The New Haven Register‘s Jean Falbo-Sosnovich recently reported on Grand Light’s involvement in the historic Marriott Syracuse Downtown restoration project. The article highlights the restoration of the hotel’s original historic lighting fixtures located in the Lobby, and the installation of custom manufactured fixtures in the Persian Terrace. An article on the project can be found online by clicking here. For full details about the project including photos of the progress, please visit the project page.
From the article:
SEYMOUR >> An 87-year old custom lighting company recently completed a major restoration project intended to bring a historic New York hotel back to its heyday.
Grand Light, at 104 Day St., spent the last year breathing new life into dozens of historical light fixtures that once adorned the lobby, grand ballroom, terraces and hallways of the former Hotel Syracuse.
The hotel in Syracuse, New Yor, opened in 1924 and was designed by William Stone Post of George B. Post & Sons of New York City. It closed in 2004 but was added to the National Register of Historic Places in 2008. In 1927, American aviator Charles Lindbergh paid a visit to the hotel to talk about his famous trans-Atlantic flight from New York to Paris in the Spirit of St. Louis.
The 790-room hotel closed after battling bankruptcy, but is being reborn this summer as the Marriott Syracuse Downtown, following a nearly $70 million renovation.
When it reopens, the ornate work completed by 15 of Grand Light’s employees will be on display.
Grand Light was commissioned in June 2015 to do the job. According to Grand Light Vice President Ryan Stockman, most of the original fixtures were removed and brought to Seymour where Grand Light’s employees worked around the clock to restore the pieces to their former grandeur.
“By examining the existing fixtures and using existing documentation such as historic photographs, Grand Light was able to recreate and match the lighting fixtures’ original finish and condition to maintain the historical integrity of the building’s original architecture,” Stockman said.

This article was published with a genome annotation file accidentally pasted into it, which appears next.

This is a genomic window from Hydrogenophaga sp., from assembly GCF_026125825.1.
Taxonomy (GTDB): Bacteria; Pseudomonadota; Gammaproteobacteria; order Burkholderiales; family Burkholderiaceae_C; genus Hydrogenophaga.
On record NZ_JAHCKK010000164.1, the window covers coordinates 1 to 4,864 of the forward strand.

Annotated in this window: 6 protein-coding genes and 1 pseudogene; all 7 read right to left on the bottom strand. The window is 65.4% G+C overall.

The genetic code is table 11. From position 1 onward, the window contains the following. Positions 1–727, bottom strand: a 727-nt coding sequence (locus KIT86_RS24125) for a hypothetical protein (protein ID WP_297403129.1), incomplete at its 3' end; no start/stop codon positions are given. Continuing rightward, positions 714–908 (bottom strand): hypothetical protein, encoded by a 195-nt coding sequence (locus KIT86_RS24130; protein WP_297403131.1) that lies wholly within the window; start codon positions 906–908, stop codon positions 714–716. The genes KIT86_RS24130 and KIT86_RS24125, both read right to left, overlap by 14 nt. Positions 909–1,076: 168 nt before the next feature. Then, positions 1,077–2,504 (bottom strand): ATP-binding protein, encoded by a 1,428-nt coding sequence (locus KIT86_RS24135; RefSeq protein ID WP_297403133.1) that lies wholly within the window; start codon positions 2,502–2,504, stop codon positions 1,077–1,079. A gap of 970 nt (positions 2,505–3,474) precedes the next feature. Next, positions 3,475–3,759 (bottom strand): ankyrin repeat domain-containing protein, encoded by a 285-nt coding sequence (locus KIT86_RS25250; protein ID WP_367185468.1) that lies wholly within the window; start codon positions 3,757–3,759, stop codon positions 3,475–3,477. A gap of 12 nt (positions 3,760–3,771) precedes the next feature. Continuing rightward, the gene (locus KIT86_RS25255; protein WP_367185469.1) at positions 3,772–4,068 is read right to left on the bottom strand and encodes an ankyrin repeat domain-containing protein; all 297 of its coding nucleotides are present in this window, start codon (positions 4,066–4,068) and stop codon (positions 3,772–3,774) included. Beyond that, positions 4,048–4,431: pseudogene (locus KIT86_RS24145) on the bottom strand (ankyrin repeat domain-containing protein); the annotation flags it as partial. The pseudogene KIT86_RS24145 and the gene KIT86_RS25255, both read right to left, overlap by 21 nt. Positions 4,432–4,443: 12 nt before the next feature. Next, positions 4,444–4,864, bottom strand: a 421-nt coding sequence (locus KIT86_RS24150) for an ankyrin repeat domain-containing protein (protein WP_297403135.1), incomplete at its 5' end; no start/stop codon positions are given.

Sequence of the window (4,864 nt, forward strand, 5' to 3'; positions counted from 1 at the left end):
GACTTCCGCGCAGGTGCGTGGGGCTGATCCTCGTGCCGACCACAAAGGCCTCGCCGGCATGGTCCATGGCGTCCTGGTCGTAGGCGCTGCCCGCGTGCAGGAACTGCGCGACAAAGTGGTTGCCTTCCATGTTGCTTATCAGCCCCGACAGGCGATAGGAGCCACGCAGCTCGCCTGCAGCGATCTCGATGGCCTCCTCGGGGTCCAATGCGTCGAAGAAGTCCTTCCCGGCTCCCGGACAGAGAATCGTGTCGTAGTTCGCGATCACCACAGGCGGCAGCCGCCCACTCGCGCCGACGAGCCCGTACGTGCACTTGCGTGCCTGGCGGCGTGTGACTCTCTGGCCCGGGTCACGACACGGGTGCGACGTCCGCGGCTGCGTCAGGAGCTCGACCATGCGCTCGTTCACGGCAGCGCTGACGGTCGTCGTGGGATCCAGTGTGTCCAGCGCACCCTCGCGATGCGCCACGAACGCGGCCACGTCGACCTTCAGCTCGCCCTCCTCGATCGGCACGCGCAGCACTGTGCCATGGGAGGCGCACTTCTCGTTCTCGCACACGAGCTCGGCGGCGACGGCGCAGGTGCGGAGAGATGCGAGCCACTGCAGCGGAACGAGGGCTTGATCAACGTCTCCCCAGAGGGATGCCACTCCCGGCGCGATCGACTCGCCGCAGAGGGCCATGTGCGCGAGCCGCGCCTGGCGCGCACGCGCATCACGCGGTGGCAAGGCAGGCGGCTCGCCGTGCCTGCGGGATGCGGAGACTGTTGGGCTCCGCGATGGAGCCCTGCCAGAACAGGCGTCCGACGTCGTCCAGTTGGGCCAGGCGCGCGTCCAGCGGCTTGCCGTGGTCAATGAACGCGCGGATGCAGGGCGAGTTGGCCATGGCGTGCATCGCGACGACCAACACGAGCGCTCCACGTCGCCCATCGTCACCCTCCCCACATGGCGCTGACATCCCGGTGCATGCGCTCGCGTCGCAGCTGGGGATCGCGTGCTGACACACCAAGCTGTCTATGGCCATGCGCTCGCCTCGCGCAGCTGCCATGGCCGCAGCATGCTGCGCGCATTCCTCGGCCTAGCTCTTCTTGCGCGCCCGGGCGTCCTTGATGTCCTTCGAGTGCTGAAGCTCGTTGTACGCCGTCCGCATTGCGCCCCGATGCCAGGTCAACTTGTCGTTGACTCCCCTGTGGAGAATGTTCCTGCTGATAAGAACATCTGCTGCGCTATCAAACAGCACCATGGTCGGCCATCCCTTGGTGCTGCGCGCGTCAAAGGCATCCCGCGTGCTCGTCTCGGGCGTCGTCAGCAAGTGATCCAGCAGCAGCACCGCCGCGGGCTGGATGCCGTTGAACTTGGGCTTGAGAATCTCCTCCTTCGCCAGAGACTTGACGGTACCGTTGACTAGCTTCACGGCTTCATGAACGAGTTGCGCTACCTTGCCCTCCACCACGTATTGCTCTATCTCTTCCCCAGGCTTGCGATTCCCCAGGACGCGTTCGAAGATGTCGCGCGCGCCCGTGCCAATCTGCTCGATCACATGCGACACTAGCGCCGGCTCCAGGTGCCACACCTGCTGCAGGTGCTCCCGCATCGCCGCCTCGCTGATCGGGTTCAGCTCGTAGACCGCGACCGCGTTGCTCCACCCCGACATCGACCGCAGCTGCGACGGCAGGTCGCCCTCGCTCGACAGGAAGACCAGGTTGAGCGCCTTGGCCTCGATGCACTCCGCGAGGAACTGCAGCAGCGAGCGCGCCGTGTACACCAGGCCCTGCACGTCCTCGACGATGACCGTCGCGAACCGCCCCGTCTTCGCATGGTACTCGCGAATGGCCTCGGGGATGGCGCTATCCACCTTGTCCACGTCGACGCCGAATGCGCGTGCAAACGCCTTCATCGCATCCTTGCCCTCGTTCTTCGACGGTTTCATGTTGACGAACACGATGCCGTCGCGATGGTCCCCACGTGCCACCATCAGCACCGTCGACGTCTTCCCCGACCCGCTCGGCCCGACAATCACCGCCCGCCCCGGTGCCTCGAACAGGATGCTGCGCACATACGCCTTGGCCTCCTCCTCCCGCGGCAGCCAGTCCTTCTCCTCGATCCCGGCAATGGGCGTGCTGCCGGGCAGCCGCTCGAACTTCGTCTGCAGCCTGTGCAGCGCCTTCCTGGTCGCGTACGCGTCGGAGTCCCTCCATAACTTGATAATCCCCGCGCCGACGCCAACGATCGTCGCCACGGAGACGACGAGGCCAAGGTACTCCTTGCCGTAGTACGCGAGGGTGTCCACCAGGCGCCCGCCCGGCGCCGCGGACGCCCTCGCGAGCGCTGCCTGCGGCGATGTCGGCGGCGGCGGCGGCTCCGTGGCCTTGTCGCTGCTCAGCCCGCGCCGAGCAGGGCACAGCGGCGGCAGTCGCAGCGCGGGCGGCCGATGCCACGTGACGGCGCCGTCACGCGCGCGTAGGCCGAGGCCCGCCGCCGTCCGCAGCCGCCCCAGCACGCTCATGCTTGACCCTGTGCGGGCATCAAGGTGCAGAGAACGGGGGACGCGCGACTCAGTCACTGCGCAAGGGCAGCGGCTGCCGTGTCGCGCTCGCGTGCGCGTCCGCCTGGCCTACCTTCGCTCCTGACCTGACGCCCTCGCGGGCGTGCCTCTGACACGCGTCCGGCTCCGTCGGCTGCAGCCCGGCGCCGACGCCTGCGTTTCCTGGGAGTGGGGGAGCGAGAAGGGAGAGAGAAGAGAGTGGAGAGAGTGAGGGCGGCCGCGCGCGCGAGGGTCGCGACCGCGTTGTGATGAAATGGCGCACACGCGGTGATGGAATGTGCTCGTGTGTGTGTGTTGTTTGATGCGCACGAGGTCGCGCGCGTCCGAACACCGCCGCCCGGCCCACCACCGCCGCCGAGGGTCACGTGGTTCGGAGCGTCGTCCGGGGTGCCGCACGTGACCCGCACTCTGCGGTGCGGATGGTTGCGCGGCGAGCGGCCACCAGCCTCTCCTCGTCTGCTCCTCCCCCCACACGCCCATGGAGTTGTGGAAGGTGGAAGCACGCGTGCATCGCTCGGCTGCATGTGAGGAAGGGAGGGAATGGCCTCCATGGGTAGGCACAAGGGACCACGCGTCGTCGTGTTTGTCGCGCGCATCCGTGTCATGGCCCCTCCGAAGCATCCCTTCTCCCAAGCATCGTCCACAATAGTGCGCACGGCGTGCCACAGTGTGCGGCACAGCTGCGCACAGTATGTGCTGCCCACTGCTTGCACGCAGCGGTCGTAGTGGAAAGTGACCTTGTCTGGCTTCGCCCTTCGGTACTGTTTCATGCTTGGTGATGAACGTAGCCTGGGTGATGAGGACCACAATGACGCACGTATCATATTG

Stockman said Grand Light restored and custom manufactured 25 of the hotel’s original chandeliers. Eighteen of those restored pieces were installed last week in the hotel’s lobby and Persian Terrace. Grand Light also restored eight large iron lobby chandeliers, and provided 10 custom brass and crystal chandeliers for the Persian Terrace. Six wall sconces were installed and dressed with crystals last week on-site, Stockman said, and several more wall sconces and four ceiling flush-mounts were restored.
Stockman said he’ll return to the site next month to oversee installation of five restored historic chandeliers in the Grand Ballroom.
“It has been an honor working on these historic lighting fixtures,” said Stockman. “This project required a significant amount of time, cooperation, and commitment from our team of lighting restoration artisans. While we are sad to see them go, they belong with the hotel, and in essence, a piece of us will remain in the hotel forever.”
Being involved in the restoration is one of the company’s biggest projects.
“Grand Light takes pride in every project that it participates in, however, the historical relevance, prominence, and scale of this job is definitely a legacy project for our company,” Stockman said. “Those lighting fixtures existed before us and will remain long after, so it quite an honor to have our artisans’ work immortalized.”
Grand Light opened in 1929. It is family-owned and moved from New Haven to Seymour in 2013.
Valley Chamber of Commerce President Bill Purcell was thrilled to see bright things happening for the local company.
“The chamber is proud of the role that Grand Light is playing in the restoration of the historic Hotel Syracuse,” said Purcell. “This is yet another example of Connecticut craftsmanship at its very best.”
Purcell said the Chamber presented Grand Light with a “Silver Hammer Award” in 2014 for its “substantial renovation of their new offices, design center and showroom.”
By Jean Falbo-Sosnovich, New Haven Register